@JohnF sorry for being completly awol for a week. Been having a meltdown, entirely unrelated to Amsterdam Airbnbs
Anyway, here is my belated pov. Overall, this has to be a good thing for Amsterdam and for serious hosts.
The tourism has becme untenable over the past few years. As others have said, one silver-lining of Covid-19 has been the chance to regain our cities, albeit at too significant a cost sadly.
As already noted upthread, for genuine Airbnb landlords (I consider myself to be one of these), this is not a huge issue. You can (and should) simply operate under a B&B permit if you want to host more than 30 days. Or don’t do STR.
We live right in the centre and have a permit and pay all our taxes et cetera. The reporting can be onerous but it is manageable and the rewards for good STRs are certainly still interesting (over and above meeting some fabulous guests).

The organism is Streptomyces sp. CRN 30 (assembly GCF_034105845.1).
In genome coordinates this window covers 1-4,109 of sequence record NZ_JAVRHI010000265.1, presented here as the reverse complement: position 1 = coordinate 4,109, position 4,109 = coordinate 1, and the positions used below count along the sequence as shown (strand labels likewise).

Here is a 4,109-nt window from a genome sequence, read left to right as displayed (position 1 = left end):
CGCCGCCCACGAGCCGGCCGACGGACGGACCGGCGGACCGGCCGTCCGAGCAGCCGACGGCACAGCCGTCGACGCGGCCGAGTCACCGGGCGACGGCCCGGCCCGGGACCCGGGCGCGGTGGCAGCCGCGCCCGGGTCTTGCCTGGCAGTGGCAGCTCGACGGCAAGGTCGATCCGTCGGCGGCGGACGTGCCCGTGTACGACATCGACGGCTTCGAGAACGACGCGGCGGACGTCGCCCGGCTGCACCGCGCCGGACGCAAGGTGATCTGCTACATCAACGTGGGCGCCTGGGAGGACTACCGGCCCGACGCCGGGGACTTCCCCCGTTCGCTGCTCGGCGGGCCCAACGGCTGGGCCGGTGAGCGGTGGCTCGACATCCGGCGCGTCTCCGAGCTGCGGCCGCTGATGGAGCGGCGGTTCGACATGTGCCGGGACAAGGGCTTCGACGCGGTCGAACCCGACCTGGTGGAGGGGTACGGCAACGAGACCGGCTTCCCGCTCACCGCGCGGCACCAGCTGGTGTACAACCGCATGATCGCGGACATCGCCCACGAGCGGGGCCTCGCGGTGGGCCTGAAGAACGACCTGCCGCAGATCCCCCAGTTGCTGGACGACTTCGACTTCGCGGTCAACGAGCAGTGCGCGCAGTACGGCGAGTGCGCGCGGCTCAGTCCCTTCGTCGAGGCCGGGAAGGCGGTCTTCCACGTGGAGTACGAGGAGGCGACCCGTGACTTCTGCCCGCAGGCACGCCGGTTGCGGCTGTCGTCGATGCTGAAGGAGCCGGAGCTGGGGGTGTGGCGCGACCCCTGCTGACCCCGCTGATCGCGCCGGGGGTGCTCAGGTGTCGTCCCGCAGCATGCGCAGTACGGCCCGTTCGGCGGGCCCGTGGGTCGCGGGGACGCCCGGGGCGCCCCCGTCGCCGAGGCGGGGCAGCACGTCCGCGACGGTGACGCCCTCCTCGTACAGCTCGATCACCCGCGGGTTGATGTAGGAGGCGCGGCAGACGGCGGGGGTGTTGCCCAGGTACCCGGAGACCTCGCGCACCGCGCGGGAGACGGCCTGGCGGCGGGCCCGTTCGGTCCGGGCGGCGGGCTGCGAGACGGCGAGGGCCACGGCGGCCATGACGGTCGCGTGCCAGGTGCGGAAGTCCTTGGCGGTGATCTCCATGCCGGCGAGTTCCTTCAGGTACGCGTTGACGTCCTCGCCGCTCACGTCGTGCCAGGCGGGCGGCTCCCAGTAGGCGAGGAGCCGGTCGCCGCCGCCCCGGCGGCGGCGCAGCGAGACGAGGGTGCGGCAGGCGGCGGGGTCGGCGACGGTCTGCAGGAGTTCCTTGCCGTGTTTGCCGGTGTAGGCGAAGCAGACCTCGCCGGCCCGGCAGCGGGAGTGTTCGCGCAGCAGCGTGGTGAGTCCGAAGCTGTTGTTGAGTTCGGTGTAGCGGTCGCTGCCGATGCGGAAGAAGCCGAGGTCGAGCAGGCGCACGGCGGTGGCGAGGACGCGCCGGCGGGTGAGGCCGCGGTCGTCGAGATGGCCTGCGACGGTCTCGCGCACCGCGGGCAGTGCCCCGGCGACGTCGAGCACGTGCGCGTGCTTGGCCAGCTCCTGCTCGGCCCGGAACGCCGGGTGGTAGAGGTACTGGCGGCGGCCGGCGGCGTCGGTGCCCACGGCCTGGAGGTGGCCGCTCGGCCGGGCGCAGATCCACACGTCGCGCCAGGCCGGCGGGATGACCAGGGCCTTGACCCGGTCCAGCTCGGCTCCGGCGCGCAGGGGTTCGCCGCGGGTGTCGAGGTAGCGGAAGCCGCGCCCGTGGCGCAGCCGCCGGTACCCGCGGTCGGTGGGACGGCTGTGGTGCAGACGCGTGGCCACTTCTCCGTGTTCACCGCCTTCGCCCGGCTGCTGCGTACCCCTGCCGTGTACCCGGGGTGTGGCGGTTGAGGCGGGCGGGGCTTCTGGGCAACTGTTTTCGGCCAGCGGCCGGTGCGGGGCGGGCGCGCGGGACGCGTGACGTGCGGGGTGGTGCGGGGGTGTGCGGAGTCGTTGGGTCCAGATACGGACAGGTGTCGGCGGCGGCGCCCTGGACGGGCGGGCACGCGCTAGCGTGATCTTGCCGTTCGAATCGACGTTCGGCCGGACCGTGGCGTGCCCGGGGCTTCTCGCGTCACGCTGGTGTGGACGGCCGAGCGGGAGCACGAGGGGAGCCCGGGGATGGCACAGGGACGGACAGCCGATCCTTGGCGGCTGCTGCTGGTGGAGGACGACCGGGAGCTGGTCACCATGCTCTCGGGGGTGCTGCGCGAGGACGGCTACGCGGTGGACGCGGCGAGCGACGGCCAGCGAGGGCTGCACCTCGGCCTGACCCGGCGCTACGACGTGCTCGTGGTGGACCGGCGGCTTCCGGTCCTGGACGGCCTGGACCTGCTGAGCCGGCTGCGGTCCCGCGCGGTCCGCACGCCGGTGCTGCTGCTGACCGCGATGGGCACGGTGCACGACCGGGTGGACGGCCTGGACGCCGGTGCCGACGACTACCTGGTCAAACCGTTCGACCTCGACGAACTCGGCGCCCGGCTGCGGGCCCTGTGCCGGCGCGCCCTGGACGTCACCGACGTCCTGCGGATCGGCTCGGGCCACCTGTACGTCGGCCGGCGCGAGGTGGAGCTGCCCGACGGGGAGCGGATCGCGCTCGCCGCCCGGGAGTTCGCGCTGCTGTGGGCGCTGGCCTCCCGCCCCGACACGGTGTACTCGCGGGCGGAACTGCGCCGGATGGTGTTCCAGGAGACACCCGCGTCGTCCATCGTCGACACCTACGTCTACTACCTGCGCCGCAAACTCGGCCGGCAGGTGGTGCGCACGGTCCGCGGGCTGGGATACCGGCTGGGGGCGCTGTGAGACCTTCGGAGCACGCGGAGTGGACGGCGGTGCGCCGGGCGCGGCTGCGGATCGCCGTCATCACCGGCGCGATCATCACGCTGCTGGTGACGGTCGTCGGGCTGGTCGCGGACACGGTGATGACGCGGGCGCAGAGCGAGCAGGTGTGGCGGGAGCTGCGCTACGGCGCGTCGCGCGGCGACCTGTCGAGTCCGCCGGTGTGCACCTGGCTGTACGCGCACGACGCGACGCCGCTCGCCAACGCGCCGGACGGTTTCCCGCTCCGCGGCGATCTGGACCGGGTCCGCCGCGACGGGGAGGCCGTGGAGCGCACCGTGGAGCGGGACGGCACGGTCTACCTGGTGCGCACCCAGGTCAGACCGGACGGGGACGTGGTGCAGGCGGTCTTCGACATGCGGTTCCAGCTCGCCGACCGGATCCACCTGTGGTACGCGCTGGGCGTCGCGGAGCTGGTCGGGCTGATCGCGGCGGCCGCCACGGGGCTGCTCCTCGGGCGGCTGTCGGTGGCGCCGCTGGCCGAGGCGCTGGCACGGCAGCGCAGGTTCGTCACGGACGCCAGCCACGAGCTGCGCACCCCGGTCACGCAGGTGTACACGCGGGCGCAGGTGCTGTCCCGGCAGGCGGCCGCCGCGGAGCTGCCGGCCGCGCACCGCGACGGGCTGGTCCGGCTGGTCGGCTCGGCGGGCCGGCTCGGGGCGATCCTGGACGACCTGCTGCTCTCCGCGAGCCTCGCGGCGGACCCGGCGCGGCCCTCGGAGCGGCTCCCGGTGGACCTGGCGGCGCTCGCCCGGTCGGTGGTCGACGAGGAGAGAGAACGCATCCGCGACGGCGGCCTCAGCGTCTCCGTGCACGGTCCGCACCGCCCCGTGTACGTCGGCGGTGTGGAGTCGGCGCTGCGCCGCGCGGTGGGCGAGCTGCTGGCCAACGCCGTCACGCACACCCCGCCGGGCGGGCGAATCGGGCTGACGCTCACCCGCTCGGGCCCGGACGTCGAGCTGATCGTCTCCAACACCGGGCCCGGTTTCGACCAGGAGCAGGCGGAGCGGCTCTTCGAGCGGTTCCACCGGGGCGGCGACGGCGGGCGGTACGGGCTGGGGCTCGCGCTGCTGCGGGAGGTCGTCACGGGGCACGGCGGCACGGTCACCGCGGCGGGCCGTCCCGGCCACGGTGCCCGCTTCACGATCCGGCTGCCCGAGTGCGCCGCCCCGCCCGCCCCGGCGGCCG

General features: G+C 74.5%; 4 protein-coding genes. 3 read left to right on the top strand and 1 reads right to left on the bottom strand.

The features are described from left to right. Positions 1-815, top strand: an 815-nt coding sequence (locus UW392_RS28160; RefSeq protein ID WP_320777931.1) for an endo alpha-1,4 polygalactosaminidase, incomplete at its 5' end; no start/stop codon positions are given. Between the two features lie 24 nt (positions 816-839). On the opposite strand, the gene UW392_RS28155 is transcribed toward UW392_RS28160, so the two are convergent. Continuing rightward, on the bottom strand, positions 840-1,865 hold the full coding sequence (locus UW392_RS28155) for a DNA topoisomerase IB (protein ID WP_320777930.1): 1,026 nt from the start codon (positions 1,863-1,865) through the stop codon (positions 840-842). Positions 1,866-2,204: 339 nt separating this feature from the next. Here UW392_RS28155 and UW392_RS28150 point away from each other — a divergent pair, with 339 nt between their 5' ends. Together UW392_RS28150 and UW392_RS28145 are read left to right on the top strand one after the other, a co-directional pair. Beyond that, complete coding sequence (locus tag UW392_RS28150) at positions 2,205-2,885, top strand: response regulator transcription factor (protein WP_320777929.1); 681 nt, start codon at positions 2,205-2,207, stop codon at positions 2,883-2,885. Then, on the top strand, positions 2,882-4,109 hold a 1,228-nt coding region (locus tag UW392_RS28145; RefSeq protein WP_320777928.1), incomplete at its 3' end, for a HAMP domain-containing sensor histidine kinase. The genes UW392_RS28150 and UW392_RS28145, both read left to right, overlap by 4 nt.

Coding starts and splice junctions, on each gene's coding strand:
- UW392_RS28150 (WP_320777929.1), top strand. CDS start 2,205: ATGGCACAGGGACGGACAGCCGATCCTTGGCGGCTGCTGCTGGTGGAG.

At a personal level I get frustrated at the default assumption in the media that all STR landlords are close to scum operating illegal operations in unsafe premises and pating no taxes although such people do indeed exist.
But I personally know many honest operators in the Dam with wonderful properties and great intentions. They like us strive to create a great experience and want to do so again once the pandemic is finally under control. And like us, they also think that weeding out some of the competition (and reducing visitor numbers) will be a good thing in the long run and will improve the quality of the offering and the experience for guests.
But I’m not sorry to see the back of the opportuntistic STRs who have had a number of years to see this action coming. The writing was on the wall in 2016 and there was plenty of time for legitimate operators to get permitted and play by the rules.